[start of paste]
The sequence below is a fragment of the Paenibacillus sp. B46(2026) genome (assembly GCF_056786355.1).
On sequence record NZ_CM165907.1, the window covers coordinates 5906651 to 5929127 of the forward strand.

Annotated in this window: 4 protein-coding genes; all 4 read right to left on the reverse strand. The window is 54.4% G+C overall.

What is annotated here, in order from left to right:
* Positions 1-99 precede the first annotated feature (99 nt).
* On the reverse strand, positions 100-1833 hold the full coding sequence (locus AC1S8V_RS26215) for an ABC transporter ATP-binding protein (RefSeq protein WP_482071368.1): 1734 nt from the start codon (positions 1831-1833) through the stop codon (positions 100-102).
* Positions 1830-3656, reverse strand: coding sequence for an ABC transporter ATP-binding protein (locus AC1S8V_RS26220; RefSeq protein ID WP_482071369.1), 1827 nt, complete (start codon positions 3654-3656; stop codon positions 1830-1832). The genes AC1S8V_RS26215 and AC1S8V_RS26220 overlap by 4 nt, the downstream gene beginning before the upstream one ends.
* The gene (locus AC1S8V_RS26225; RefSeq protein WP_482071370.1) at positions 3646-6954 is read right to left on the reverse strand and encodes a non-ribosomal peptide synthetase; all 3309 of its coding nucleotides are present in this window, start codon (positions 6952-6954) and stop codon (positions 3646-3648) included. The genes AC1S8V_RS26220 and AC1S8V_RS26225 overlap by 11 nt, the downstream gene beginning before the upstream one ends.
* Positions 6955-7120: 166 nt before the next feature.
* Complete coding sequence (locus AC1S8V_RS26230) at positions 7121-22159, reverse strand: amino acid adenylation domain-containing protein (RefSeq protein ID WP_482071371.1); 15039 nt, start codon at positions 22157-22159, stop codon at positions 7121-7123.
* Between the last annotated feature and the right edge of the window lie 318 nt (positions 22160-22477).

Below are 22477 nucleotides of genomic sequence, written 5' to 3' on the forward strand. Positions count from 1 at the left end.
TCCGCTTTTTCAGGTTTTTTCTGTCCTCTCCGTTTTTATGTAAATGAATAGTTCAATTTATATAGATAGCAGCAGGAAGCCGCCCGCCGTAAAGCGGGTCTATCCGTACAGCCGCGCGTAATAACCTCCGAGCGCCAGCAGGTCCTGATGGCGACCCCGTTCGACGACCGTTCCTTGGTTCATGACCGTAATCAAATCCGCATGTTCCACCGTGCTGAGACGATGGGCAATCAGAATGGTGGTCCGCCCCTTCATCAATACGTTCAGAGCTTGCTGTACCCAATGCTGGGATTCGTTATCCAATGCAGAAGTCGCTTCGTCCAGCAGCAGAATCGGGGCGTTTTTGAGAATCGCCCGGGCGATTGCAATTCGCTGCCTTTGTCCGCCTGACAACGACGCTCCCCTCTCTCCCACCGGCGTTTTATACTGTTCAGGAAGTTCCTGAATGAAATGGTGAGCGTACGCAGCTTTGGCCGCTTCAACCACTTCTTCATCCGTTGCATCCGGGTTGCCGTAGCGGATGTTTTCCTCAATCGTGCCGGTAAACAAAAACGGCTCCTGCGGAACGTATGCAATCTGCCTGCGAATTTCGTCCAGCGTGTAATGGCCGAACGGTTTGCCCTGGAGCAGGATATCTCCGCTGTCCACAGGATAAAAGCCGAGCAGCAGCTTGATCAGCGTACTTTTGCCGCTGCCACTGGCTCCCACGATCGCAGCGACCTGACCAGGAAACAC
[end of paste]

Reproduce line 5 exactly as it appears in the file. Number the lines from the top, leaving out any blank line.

* Positions 1-99 precede the first annotated feature (99 nt).